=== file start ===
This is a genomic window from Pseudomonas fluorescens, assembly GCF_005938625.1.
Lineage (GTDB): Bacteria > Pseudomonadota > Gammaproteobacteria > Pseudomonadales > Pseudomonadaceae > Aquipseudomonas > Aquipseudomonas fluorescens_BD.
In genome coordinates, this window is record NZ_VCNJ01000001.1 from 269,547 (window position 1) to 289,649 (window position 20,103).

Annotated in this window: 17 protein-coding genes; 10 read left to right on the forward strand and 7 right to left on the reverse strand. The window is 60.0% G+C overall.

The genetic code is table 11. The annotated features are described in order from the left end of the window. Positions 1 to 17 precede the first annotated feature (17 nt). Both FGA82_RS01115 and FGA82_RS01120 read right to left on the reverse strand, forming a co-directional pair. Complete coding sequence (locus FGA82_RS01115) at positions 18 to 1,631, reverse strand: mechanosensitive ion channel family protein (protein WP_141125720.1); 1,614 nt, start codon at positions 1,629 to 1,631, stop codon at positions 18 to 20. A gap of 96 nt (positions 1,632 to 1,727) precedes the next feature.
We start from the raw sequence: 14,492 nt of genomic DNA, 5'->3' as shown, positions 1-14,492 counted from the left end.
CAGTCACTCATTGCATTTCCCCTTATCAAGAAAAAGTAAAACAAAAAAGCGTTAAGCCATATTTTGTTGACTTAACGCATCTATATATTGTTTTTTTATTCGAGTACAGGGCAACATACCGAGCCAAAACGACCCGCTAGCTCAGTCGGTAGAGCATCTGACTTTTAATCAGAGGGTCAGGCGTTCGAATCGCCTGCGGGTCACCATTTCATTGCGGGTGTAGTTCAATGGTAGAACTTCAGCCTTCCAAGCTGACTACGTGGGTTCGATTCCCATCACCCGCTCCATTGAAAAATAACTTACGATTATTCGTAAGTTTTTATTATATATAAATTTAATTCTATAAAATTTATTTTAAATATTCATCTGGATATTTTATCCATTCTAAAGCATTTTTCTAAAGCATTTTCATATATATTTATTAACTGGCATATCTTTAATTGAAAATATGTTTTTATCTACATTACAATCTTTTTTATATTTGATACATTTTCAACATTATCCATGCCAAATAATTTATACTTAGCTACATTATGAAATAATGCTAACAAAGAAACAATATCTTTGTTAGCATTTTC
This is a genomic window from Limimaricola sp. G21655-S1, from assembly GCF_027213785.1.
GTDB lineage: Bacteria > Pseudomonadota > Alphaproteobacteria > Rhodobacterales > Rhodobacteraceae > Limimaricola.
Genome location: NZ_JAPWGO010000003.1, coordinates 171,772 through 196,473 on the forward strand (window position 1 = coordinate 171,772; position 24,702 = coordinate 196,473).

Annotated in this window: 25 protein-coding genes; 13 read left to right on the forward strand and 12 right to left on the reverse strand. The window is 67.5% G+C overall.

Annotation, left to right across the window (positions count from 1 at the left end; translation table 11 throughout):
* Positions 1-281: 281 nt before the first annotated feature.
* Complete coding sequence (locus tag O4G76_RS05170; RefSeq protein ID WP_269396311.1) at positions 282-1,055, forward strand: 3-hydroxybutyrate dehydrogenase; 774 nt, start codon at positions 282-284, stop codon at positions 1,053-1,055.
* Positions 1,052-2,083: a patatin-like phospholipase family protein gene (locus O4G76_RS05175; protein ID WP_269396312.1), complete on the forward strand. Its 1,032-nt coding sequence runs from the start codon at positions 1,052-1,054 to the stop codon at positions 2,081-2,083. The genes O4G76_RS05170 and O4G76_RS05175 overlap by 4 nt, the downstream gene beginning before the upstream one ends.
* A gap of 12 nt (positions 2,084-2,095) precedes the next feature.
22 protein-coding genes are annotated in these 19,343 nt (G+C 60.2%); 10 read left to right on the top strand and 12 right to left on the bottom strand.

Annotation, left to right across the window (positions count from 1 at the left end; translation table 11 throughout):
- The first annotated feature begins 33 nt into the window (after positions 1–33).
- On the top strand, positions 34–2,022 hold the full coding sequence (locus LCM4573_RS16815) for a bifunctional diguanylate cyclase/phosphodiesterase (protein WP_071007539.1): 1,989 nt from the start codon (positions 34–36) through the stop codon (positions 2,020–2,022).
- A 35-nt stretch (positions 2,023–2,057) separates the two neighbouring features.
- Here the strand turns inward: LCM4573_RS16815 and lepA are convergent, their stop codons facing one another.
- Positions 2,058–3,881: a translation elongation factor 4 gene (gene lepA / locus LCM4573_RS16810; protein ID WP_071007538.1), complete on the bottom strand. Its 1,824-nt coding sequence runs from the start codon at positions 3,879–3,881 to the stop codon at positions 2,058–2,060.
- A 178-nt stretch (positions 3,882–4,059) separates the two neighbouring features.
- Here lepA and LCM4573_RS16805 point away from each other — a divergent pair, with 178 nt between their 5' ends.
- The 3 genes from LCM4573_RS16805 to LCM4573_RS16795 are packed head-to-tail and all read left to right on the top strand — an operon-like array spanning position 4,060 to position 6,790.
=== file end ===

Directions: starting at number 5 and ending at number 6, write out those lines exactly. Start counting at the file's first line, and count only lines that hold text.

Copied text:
The genetic code is table 11. The annotated features are described in order from the left end of the window. Positions 1 to 17 precede the first annotated feature (17 nt). Both FGA82_RS01115 and FGA82_RS01120 read right to left on the reverse strand, forming a co-directional pair. Complete coding sequence (locus FGA82_RS01115) at positions 18 to 1,631, reverse strand: mechanosensitive ion channel family protein (protein WP_141125720.1); 1,614 nt, start codon at positions 1,629 to 1,631, stop codon at positions 18 to 20. A gap of 96 nt (positions 1,632 to 1,727) precedes the next feature.
We start from the raw sequence: 14,492 nt of genomic DNA, 5'->3' as shown, positions 1-14,492 counted from the left end.